Story: Government and agriculture

Farmers are traditionally great exponents of free enterprise, yet the government has played a crucial role in farming in New Zealand. State subsidies, research and border protection have contributed to the success of the country’s agriculture.

Story by Tony Nightingale
Main image: Journal of Agriculture cover, 1910

Story Summary

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Land sale

After the Treaty of Waitangi was signed in 1840, the Crown acquired large areas of Māori land and sold it to European settlers for farming.

Border protection

Some stock imported from Australia carried diseases such as scab, which spread and destroyed Merino sheep flocks in New Zealand. Weeds were also becoming a problem on farms. From the 1870s the government tightened border control and quarantined animals coming into the country.

Encouraging exports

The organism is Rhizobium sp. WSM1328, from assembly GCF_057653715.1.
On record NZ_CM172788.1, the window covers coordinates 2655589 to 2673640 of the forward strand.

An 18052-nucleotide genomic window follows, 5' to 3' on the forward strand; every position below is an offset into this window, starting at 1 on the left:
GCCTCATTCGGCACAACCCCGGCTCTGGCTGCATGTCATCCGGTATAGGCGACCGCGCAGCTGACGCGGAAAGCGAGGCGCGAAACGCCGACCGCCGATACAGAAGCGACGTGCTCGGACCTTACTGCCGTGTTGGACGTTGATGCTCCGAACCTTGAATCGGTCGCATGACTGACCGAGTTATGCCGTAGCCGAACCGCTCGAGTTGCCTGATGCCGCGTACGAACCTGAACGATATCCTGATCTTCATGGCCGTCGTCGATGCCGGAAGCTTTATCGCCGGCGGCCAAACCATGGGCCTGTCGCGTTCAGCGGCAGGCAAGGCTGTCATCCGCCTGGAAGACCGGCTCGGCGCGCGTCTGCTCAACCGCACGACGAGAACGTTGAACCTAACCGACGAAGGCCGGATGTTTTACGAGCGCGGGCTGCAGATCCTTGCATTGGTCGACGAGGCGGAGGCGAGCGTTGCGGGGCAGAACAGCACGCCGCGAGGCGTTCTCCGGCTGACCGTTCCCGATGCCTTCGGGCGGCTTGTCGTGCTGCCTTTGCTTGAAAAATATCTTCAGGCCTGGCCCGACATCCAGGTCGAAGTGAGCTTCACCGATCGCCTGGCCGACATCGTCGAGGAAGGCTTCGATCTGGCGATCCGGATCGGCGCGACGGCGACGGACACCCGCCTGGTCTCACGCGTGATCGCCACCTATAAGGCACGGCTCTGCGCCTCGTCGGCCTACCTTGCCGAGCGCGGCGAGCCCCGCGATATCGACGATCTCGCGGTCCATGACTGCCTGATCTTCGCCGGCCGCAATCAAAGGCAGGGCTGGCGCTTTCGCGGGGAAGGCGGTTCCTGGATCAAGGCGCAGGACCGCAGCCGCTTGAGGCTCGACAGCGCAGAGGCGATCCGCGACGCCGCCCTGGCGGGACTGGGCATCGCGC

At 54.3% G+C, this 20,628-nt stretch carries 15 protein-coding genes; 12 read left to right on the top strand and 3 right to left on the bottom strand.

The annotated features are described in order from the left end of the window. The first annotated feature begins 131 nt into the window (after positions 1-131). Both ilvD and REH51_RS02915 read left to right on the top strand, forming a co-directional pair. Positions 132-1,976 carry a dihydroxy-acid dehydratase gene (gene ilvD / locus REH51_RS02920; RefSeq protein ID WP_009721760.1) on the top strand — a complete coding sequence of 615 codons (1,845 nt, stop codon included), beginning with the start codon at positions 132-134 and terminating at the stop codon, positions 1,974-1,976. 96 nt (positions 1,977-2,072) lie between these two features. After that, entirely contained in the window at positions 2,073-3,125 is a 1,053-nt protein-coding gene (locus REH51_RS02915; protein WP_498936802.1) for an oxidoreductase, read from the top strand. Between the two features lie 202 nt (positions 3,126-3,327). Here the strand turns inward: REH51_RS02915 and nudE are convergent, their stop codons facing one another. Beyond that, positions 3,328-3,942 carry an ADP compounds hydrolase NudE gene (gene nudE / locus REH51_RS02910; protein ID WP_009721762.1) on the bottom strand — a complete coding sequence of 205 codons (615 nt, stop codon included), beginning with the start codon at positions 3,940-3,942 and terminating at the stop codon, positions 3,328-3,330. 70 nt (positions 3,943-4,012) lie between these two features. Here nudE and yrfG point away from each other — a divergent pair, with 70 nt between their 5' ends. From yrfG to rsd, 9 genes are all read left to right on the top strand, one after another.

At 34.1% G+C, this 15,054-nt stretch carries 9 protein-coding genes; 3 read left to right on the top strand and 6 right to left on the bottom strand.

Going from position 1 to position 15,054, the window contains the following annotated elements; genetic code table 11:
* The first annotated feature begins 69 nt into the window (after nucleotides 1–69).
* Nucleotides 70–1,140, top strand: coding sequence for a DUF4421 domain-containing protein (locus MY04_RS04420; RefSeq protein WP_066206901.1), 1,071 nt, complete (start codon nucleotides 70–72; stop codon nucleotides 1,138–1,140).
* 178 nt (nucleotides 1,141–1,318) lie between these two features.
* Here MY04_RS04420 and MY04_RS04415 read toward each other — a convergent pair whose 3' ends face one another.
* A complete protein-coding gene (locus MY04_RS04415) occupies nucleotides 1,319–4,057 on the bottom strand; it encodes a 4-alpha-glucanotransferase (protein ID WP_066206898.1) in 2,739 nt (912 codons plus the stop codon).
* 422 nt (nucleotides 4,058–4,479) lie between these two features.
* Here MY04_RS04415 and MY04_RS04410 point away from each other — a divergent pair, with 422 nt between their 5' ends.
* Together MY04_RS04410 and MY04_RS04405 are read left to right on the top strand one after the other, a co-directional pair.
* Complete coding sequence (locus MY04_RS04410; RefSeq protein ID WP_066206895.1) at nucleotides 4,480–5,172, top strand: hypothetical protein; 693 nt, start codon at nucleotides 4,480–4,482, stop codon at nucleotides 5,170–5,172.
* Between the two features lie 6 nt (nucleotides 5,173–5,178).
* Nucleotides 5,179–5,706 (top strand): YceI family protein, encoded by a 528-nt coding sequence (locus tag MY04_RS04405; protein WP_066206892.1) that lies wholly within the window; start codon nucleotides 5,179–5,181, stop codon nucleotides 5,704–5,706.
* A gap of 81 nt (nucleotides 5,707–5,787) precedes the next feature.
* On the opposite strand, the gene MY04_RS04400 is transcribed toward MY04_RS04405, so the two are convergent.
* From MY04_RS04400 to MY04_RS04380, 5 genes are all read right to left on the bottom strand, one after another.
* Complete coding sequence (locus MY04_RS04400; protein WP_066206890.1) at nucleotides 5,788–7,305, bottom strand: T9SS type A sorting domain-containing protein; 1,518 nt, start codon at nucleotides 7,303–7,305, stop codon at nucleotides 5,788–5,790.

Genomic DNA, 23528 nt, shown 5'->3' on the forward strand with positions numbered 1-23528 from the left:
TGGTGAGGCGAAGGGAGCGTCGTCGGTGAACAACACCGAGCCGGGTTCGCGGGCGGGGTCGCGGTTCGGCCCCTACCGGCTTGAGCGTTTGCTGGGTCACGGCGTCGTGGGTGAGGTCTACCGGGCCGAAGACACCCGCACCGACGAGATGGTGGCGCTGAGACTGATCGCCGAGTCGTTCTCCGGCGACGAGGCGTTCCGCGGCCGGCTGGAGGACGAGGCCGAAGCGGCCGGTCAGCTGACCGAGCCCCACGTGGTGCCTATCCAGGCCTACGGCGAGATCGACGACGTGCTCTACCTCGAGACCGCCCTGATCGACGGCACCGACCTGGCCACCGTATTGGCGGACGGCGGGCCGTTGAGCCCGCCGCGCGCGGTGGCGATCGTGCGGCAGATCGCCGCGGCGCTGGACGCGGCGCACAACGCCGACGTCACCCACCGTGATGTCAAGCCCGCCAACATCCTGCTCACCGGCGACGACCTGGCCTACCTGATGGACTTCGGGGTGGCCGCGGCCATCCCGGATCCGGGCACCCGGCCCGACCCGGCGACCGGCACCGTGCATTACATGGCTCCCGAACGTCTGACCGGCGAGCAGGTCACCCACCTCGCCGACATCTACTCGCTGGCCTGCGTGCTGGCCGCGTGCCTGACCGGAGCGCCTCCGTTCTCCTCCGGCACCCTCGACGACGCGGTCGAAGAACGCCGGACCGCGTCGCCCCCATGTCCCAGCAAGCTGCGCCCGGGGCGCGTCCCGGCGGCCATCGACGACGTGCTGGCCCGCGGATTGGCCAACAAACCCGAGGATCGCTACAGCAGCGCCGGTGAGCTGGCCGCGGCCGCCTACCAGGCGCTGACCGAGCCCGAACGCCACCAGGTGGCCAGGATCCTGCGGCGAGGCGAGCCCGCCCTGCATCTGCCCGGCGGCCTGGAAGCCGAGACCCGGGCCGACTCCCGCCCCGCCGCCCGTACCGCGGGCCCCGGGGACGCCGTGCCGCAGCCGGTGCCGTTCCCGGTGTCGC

Refrigerated shipping from 1882 brought trade opportunities to meat and dairy producers. Governments encouraged export to the UK, and diversification of products. They encouraged people to take up farming by breaking up the large estates and helping small farms to prosper.

Research

The government probably contributed most to farming by funding research into growing better pasture. In 1900 the Department of Agriculture began analysing soil and researching fertilisers and grasses. In 1926 the Department of Scientific and Industrial Research (DSIR) was set up to find ways to improve the country’s economy.

The development of farming was helped with subsidies and technical advice.

Deregulation

In 1984 the government deregulated the economy and floated the dollar. The New Zealand dollar fell in value, which increased farmers’ returns. However, costs suddenly increased as government subsidies were removed. Since then, New Zealand farmers have become more internationally competitive.

How to cite this page:

Tony Nightingale, 'Government and agriculture', Te Ara - the Encyclopedia of New Zealand, http://www.TeAra.govt.nz/en/government-and-agriculture (accessed 21 November 2018)

Story by Tony Nightingale, published 24 Nov 2008